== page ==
A nun devoted to helping people affected by leprosy and victims of human trafficking has been honoured with an international award for “contemporary rescuers”.
Azezet Habtezghi Kidane – or “Sister Aziza” as she is better known – received the 2019 Wahat al-Salam Neve Shalom Award for Contemporary Rescuers in a ceremony earlier this month at the International Rescuers’ Garden. The garden is in the Arab-Jewish cooperative village of Wahat al-Salam Neve Shalom.
“I was doing what I was supposed to do – as a human, as an individual,” Sister Aziza said in her acceptance speech. “Who am I? I was doing in simplicity what I was supposed to do.”
A plaque was unveiled to honour her work serving disadvantaged populations in Israel and Palestine, including interviews she conducted which brought trafficking networks in the Sinai region to the attention of Israeli, European and US authorities.
The garden was established to honour individuals and groups who have rescued people in distress and even risked (sometimes lost) their lives in order to save others.
Sister Aziza said she believed the best thing in life was to respect others – including their religion, race, choice, faith – as that allows a person to feel what another person feels. Her hope for Israel and Palestine is that they find a way to “coexist, respect each other and find peace”.
“I was doing what I was supposed to do – as a human, as an individual.” – Sister Aziza
Born in Eritrea, Sister Aziza learned as a young girl about the plight of people affected by leprosy. After graduating from her studies in Ethiopia, she was reportedly inspired by a film about leprosy in Sudan to become a nun and devote her life to treating those who suffer from the disease.
From 1989-2001, she worked in Sudan with rebels against the regime and was expelled by the authorities in Khartoum. She then moved to England, where she studied tropical medicine and became a British citizen. Later, she crossed into South Sudan from Uganda and risked her life in helping various population groups there.
In 2009, Sister Aziza arrived in Israel/Palestine and joined the Comboni Missionary Sisters, living with 11 other nuns in a building in the al-Azariya neighbourhood of East Jerusalem.
Since 2010, Sister Aziza has worked as a nurse at an open clinic in Tel Aviv run by the Physicians for Human Rights-Israel, which provides free healthcare to African refugees who have made the journey to Israel via the Sinai Peninsula.
Several years ago, during the course of her work, she discovered many cases of enslavement for sexual exploitation, and torture of asylum-seekers and began to record them, designing her own questionnaire. As a result, Physicians for Human Rights formally began investigating these abuses.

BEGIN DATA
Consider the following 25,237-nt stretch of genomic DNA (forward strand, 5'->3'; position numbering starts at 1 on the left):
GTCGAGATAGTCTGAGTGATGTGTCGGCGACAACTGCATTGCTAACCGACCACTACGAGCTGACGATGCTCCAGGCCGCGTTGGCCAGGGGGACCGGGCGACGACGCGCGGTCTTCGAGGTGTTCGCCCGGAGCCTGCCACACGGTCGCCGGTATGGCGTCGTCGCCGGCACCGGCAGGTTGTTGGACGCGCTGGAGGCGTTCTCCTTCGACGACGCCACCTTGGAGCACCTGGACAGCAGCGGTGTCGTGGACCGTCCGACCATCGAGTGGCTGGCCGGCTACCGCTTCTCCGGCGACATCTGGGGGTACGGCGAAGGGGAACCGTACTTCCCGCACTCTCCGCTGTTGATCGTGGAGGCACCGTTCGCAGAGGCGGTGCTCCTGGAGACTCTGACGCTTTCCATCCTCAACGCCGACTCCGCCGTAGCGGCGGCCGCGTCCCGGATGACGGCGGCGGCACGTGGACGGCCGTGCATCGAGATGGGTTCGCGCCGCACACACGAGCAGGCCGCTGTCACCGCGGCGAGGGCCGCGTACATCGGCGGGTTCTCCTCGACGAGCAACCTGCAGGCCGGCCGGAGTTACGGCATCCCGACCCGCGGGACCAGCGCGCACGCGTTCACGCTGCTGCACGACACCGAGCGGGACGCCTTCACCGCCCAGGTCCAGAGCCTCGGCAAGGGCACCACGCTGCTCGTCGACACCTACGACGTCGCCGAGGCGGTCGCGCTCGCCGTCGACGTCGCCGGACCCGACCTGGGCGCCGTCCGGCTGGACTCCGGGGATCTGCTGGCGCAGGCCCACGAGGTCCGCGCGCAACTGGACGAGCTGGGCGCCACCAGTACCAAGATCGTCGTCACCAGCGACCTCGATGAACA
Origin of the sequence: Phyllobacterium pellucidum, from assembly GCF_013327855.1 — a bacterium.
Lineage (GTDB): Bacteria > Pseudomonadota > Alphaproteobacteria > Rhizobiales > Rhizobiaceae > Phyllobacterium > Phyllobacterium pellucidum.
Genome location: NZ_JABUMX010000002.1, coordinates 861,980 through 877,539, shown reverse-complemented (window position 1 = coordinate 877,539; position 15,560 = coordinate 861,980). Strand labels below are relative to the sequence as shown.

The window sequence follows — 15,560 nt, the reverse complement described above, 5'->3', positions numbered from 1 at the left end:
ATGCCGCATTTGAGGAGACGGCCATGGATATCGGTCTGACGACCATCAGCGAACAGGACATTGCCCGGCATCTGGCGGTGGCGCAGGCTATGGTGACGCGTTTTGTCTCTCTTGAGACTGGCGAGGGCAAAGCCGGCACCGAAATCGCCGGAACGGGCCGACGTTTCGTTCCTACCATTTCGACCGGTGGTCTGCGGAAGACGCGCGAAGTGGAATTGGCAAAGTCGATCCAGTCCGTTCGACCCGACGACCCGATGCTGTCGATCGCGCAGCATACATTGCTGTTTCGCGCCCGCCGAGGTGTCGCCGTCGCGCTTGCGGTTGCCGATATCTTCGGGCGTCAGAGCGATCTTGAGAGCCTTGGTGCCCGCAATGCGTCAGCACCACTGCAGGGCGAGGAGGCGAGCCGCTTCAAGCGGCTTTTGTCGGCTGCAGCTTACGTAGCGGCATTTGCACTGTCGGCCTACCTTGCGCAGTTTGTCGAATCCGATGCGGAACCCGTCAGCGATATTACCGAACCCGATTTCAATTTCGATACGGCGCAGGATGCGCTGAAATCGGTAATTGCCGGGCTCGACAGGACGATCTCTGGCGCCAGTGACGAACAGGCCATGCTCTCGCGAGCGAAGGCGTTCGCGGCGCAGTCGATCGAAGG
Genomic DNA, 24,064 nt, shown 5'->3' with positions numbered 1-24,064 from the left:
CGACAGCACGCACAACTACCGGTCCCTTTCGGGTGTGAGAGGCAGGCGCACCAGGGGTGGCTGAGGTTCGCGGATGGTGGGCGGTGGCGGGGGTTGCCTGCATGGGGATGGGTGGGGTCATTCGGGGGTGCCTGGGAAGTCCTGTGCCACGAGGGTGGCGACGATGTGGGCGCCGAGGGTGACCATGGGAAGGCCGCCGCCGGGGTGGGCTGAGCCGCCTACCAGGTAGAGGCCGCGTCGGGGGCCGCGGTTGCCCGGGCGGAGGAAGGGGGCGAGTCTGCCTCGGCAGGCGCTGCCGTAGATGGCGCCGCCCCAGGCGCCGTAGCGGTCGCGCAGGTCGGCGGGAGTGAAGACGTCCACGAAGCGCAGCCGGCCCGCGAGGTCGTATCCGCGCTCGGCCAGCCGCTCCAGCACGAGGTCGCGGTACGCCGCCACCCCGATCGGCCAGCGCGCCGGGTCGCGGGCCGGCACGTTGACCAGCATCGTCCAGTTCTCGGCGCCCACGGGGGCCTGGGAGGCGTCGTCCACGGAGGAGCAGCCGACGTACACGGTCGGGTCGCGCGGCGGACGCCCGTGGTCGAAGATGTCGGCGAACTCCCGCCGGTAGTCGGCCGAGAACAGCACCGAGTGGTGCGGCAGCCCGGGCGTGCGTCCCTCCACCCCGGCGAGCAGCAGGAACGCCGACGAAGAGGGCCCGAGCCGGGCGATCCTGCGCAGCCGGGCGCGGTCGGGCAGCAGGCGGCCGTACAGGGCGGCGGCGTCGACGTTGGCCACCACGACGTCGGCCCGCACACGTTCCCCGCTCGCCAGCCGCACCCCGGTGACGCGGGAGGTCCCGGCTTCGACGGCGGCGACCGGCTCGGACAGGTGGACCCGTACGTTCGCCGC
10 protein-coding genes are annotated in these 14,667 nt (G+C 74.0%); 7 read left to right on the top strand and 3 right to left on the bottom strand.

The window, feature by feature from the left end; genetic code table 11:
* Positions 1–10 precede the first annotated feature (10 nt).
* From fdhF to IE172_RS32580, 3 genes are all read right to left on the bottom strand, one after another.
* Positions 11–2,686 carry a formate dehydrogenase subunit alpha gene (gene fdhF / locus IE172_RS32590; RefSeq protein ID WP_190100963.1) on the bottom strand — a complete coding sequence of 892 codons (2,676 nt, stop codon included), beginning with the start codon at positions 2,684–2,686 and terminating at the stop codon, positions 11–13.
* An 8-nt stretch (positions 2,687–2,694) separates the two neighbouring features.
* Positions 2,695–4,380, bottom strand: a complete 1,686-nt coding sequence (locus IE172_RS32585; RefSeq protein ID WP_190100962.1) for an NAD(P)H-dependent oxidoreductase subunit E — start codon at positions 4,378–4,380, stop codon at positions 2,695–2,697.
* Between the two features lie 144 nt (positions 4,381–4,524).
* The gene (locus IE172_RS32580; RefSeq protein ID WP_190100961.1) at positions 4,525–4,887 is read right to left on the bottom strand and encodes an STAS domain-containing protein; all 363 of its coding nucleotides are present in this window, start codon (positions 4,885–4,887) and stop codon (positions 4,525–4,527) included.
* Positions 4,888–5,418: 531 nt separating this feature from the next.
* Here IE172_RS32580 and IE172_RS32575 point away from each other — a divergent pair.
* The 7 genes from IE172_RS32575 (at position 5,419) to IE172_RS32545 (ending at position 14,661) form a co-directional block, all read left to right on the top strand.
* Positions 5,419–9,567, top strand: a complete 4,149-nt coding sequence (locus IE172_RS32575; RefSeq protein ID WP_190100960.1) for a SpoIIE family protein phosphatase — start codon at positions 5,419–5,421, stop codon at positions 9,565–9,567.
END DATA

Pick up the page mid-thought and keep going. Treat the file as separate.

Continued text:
Sister Aziza conducted hours of interviews with 1500 men, women, and children who had been kidnapped, tortured for ransom payments, raped, and subjected to forced labor and sexual exploitation.
Her research was then passed to the Israeli police, US Department of State, the European Union and the United Nations, ultimately uncovering practices of trafficking in Sinai that were previously unknown.
Sister Aziza’s life of work on behalf of the oppressed has come with commendation and censure. For example, on account of her longstanding activities for Eritrean refugees around the world, her Eritrean citizenship was revoked and her passport confiscated. Yet in 2012 she was awarded a ‘Trafficking in People Report Hero Acting to End Modern Slavery‘ award by the US State Department. Secretary of State Hillary Clinton presented the award to Sister Aziza.
“This is, for me, church, synagogue and mosque. This is the place that I have found God.” – Sister Aziza
In addition to her work with Physicians for Human Rights, Sister Aziza has worked to establish kindergartens for the Jahalin Bedouins in the West Bank and with asylum-seeker women at Kuchinate in Tel Aviv.
Kuchinate, which means “crochet” in Tigrinya (a language of Sister Aziza’s homeland), is a collective of African women who face significant barriers to maintaining employment. These include being single mothers or facing serious illness. At Kuchinate, women design and create crocheted products for the home that are sold to the public onsite.
Kuchinate is typical of the work Sister Aziza has given her heart and hand to. It focuses on finding solutions, both practical and emotional, for people who are left without a way to move forward, whether they be citizens, foreign nationals, refugees or asylum-seekers. Speaking at Kuchinate last week, the nun explained,
“This is, for me, church, synagogue and mosque. This is the place that I have found God. God is in it.
“As a woman we have counselled at Kuchinate said, ‘This is where my heart rests.'”